The Purpose and Effects of Stock Splits: Theory and Practice
written by: John Garger•edited by: Jason C. Chavis•updated: 9/23/2010
For various reasons, it is not uncommon for corporations to split stocks. Investors must be aware of the effects a stock split has on a firm’s value.
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The total value of a company can be estimated by multiplying the price for a share of stock in the company by the total number of shares outstanding. This figure takes into account all relevant information about the corporation’s profitability and the confidence investors have in the firm realizing positive outcomes. Occasionally, a company finds itself with a need to change the number of shares of stock outstanding. As a representation of partial ownership of the firm, it is important for investors to know the effects of splitting stock and what it means to current and future ownership.
A stock split is a re-proportioning of the value of a share of stock so that there are more shares outstanding and each individual share of stock represents a smaller claim to the total value of corporation. It is common for a company to initiate a 2-for-1 stock split in which the number of shares outstanding doubles and the value of the resulting total number of shares halve.
Suppose a company has 1,000,000 shares of common stock outstanding and the stock is currently trading in the market for $60 per share. The estimated total value of the firm would be:
1,000,000 * 60 = $60,000,000
Now suppose that the managers of the corporation decide to initiate a 2-for-1 stock split. The number of shares outstanding is changed to 2,000,000 and the stock price immediately drops to $30 so that the total value of the firm remains unchanged:
2,000,000 * 30 = $60,000,000
A stock split is nothing more than a change on paper to facilitate certain advantages. Each current stockholder’s holdings of stock double so that the proportion of the firm owed by the investor is the same both before and after the stock split. No loss of value is borne by the current stockholders.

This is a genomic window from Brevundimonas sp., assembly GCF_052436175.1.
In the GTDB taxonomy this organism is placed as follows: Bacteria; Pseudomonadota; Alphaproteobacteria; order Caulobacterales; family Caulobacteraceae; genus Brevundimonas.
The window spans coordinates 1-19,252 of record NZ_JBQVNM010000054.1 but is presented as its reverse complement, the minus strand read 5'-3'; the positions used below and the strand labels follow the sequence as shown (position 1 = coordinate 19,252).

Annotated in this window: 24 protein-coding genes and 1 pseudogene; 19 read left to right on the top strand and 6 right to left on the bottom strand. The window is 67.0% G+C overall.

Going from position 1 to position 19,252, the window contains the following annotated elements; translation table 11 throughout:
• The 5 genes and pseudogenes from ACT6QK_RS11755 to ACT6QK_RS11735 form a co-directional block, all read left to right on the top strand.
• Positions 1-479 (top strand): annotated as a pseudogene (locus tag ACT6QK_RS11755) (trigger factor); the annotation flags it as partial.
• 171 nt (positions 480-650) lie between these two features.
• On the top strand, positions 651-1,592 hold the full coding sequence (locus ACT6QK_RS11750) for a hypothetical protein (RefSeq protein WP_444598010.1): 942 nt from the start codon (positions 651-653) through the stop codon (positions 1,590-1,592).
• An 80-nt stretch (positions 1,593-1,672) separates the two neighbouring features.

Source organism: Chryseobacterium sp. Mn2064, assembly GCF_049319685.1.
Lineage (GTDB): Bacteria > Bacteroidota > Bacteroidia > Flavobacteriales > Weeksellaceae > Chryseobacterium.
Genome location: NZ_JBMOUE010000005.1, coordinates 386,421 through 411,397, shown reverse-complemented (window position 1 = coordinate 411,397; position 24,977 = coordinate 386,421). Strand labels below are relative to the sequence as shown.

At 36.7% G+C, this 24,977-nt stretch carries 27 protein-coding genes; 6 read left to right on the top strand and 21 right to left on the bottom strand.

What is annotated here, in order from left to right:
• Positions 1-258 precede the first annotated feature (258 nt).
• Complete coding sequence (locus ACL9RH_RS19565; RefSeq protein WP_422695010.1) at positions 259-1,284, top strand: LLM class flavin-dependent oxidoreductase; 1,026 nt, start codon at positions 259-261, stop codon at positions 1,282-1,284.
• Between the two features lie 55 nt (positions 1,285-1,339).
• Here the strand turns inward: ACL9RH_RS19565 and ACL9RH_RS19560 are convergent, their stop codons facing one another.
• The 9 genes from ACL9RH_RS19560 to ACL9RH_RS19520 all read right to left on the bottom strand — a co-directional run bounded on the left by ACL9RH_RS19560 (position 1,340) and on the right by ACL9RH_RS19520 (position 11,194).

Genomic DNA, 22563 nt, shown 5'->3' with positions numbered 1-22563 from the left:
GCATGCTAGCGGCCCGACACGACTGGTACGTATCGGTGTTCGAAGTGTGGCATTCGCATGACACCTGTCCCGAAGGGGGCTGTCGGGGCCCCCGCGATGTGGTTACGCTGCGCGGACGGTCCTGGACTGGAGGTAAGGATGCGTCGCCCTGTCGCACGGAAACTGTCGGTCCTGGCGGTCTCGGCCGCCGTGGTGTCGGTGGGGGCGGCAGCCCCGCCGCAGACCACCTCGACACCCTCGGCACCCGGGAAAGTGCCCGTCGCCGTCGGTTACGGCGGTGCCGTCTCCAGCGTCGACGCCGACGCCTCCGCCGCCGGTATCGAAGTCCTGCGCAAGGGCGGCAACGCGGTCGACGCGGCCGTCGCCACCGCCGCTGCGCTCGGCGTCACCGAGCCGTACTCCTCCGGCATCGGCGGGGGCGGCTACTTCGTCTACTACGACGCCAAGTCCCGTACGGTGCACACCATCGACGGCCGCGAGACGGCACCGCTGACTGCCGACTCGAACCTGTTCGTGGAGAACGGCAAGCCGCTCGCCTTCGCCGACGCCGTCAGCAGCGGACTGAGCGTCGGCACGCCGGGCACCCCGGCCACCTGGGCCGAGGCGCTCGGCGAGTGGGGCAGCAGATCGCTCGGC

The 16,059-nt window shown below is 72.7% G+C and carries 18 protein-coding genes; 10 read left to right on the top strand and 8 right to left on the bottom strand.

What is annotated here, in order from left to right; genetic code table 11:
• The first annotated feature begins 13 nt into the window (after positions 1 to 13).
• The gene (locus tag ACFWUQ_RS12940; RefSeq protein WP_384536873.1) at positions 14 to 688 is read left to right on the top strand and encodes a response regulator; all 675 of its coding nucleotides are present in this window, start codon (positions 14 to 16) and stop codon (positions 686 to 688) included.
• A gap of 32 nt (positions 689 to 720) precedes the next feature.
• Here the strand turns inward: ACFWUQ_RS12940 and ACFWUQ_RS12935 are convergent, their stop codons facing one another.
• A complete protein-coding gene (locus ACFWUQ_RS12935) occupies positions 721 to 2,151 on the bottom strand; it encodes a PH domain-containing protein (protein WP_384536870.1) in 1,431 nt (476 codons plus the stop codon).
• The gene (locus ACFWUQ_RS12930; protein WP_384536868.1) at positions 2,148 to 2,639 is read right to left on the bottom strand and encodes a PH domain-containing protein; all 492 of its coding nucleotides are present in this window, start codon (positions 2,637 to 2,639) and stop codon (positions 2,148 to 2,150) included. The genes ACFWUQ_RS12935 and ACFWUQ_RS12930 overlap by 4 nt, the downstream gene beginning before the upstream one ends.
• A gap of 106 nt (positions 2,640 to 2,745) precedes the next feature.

The purposes of a stock split are numerous but one major reason for the split is to facilitate easier trading of a company. Most stocks in the New York Stock Exchange trade for between $10 and $60. When a company experiences growth, initiating a stock split allows each individual share of stock to trade for a lower price thereby allowing both small and large investors to invest money in the company. Sometimes shares of stock are sold in large blocks such as 10,000 shares at a time regardless of their total value. By lower the price per share, these blocks become cheaper and investors can take advantage of the lower price per quantity.
The problem with stock splits is their effects on historical data. When a stock splits, the value of a share of stock is reduced. On a chart of share prices, a stock would appear to lose half its value instantly in a 2-for-1 stock split. Therefore, adjustments are made to previous periods’ stock price to act as if the past number of shares outstanding were the same as the current number. This way, investors do not have to worry about making extra calculations to account for the changes in price brought on by a split.
A stock split often sends a signal to the market that the managers of a corporation are expecting high returns in the near future, the stock split being a pre-emptive move to prepare for the increase in demand for its shares. It is common for the value of a firm to be estimated slightly higher after a stock split because of this signaling effect.